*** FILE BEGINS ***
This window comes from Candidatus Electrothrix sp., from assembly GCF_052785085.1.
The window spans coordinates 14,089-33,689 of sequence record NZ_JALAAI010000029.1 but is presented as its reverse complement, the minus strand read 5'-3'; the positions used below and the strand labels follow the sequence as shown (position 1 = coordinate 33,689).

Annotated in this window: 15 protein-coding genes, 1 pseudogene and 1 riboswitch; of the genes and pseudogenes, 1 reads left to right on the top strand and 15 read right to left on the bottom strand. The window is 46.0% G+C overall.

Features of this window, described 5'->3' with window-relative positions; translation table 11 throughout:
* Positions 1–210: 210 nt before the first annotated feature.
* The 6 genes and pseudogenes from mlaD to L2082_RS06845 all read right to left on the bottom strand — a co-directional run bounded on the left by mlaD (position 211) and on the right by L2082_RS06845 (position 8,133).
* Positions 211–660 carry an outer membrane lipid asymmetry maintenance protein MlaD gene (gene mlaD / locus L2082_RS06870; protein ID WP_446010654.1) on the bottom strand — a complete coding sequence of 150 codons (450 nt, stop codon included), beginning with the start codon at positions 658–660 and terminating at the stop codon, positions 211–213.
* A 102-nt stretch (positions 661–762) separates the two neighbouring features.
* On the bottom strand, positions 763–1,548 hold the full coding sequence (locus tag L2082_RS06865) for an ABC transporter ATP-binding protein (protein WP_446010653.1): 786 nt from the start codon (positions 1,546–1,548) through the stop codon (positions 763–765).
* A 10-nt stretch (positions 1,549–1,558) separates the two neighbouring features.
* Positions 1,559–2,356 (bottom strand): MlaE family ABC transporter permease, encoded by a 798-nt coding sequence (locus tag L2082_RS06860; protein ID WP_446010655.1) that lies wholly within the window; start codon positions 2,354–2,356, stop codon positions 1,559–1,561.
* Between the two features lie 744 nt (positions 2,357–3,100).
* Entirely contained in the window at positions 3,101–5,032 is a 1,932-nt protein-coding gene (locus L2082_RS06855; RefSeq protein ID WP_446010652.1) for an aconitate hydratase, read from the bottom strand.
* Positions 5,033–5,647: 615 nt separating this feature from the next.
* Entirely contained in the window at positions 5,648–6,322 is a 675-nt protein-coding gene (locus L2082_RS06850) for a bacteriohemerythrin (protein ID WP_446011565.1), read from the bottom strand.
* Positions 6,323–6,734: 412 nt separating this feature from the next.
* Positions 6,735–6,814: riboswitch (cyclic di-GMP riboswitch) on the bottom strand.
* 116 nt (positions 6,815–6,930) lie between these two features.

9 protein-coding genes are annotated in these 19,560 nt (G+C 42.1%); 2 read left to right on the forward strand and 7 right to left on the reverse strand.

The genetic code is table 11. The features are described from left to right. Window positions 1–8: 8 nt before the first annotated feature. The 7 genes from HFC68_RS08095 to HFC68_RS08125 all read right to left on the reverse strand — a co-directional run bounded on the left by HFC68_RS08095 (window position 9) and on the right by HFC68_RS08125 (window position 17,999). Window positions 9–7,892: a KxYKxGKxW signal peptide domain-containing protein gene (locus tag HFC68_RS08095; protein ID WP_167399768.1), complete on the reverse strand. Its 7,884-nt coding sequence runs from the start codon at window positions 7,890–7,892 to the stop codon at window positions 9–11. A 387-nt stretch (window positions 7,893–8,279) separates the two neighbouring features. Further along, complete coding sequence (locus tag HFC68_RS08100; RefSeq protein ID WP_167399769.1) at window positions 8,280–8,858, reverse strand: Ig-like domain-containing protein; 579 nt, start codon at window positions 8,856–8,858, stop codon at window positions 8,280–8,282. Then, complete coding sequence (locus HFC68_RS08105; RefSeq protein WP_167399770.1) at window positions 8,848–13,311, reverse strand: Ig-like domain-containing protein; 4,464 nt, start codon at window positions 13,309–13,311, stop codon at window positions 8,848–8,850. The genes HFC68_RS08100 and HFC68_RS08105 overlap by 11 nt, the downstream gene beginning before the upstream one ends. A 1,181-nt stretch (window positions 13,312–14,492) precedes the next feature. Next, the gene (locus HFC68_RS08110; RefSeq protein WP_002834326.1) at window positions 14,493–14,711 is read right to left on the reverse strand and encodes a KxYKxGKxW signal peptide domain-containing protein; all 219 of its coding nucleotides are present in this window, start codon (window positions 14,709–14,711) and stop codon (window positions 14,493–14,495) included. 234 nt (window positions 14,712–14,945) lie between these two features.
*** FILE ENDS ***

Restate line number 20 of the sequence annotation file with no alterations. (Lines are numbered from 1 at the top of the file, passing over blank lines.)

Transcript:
The genetic code is table 11. The features are described from left to right. Window positions 1–8: 8 nt before the first annotated feature. The 7 genes from HFC68_RS08095 to HFC68_RS08125 all read right to left on the reverse strand — a co-directional run bounded on the left by HFC68_RS08095 (window position 9) and on the right by HFC68_RS08125 (window position 17,999). Window positions 9–7,892: a KxYKxGKxW signal peptide domain-containing protein gene (locus tag HFC68_RS08095; protein ID WP_167399768.1), complete on the reverse strand. Its 7,884-nt coding sequence runs from the start codon at window positions 7,890–7,892 to the stop codon at window positions 9–11. A 387-nt stretch (window positions 7,893–8,279) separates the two neighbouring features. Further along, complete coding sequence (locus tag HFC68_RS08100; RefSeq protein ID WP_167399769.1) at window positions 8,280–8,858, reverse strand: Ig-like domain-containing protein; 579 nt, start codon at window positions 8,856–8,858, stop codon at window positions 8,280–8,282. Then, complete coding sequence (locus HFC68_RS08105; RefSeq protein WP_167399770.1) at window positions 8,848–13,311, reverse strand: Ig-like domain-containing protein; 4,464 nt, start codon at window positions 13,309–13,311, stop codon at window positions 8,848–8,850. The genes HFC68_RS08100 and HFC68_RS08105 overlap by 11 nt, the downstream gene beginning before the upstream one ends. A 1,181-nt stretch (window positions 13,312–14,492) precedes the next feature. Next, the gene (locus HFC68_RS08110; RefSeq protein WP_002834326.1) at window positions 14,493–14,711 is read right to left on the reverse strand and encodes a KxYKxGKxW signal peptide domain-containing protein; all 219 of its coding nucleotides are present in this window, start codon (window positions 14,709–14,711) and stop codon (window positions 14,493–14,495) included. 234 nt (window positions 14,712–14,945) lie between these two features.